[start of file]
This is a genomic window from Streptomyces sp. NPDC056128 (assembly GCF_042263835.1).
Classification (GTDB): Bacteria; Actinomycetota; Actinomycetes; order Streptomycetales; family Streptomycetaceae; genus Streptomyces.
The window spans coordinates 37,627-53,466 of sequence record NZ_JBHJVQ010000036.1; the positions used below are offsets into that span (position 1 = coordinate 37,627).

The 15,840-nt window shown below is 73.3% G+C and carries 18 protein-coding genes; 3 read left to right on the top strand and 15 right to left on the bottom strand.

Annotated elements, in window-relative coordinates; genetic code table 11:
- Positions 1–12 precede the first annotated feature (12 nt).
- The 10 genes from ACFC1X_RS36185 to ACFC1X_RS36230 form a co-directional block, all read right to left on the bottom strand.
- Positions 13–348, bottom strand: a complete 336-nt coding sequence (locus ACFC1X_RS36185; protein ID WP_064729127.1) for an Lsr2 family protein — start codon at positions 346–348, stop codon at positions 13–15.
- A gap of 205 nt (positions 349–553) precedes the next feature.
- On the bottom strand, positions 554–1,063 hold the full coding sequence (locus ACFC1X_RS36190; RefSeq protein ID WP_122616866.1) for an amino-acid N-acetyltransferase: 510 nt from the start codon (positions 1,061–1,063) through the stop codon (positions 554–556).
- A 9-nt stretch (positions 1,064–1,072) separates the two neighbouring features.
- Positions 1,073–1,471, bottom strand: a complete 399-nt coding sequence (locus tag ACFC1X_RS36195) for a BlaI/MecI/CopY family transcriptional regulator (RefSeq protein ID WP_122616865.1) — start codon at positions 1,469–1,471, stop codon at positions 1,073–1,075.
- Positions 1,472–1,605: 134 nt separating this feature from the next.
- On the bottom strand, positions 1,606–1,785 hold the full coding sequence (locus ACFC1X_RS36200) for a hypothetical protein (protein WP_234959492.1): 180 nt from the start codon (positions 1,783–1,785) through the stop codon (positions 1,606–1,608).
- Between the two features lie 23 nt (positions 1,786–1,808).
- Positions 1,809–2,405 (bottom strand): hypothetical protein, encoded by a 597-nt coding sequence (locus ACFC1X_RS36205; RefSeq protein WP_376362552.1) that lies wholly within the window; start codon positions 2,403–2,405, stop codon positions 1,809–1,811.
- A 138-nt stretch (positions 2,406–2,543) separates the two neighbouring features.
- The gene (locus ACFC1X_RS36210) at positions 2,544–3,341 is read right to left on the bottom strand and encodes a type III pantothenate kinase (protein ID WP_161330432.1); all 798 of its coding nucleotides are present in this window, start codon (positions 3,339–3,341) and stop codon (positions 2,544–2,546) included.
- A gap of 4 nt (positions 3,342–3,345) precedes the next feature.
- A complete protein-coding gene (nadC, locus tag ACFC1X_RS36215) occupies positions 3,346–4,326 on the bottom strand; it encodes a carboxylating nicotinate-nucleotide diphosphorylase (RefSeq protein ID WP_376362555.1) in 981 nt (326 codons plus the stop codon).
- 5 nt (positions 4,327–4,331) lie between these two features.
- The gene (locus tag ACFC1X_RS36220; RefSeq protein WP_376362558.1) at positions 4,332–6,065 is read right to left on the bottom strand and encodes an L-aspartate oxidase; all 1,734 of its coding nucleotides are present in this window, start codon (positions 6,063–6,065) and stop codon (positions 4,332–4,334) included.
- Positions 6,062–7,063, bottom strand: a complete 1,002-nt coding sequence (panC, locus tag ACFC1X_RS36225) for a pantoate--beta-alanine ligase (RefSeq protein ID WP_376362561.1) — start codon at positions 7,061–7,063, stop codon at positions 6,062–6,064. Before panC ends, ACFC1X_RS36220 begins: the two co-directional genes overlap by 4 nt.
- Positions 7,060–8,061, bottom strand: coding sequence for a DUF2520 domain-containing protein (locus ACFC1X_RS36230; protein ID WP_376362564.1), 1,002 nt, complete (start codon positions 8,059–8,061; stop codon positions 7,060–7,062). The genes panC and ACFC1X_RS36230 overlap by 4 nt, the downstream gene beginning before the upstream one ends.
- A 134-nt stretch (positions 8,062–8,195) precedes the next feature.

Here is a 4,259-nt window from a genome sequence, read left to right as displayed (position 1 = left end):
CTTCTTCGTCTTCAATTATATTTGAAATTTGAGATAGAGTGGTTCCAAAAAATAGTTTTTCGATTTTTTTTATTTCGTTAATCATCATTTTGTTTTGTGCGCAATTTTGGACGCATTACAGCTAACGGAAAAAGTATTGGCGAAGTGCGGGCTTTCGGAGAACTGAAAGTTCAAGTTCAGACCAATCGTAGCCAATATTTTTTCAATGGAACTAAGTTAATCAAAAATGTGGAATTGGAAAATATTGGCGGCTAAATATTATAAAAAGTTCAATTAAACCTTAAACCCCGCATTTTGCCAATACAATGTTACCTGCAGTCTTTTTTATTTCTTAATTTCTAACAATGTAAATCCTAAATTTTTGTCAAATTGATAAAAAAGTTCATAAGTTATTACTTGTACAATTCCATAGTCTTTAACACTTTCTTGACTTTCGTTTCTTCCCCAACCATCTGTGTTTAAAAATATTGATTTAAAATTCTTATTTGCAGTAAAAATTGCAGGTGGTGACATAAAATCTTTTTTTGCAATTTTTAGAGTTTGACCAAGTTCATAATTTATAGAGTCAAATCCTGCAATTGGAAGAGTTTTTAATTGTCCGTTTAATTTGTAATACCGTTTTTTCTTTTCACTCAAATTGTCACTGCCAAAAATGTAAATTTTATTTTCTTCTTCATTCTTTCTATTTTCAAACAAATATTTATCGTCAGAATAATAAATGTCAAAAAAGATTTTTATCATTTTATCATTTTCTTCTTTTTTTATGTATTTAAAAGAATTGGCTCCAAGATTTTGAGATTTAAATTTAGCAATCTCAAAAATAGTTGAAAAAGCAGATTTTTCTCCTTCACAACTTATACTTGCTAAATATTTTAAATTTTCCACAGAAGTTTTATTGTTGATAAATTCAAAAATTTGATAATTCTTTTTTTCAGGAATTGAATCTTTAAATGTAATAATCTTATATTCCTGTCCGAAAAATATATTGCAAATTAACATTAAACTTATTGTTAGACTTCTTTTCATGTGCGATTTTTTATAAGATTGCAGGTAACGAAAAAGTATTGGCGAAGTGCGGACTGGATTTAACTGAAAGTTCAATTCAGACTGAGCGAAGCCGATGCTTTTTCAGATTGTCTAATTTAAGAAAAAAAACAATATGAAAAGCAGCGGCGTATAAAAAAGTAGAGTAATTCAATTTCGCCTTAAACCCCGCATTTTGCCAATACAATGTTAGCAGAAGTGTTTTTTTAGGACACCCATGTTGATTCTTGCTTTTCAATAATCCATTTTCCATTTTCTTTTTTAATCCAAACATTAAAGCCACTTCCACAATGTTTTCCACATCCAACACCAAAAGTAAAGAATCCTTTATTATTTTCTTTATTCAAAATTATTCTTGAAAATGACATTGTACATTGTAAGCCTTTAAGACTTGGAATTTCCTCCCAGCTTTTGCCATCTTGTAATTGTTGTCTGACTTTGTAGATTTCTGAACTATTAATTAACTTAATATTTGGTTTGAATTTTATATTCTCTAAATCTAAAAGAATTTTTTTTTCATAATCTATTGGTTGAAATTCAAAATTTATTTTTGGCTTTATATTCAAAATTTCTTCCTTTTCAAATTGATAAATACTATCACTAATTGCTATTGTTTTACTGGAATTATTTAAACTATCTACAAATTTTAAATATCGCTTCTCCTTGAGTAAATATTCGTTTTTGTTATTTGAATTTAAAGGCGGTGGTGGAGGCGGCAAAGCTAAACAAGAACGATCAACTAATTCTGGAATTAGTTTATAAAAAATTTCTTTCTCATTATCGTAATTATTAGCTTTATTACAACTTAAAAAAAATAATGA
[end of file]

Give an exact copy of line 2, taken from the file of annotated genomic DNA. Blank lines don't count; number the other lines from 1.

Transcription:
Classification (GTDB): Bacteria; Actinomycetota; Actinomycetes; order Streptomycetales; family Streptomycetaceae; genus Streptomyces.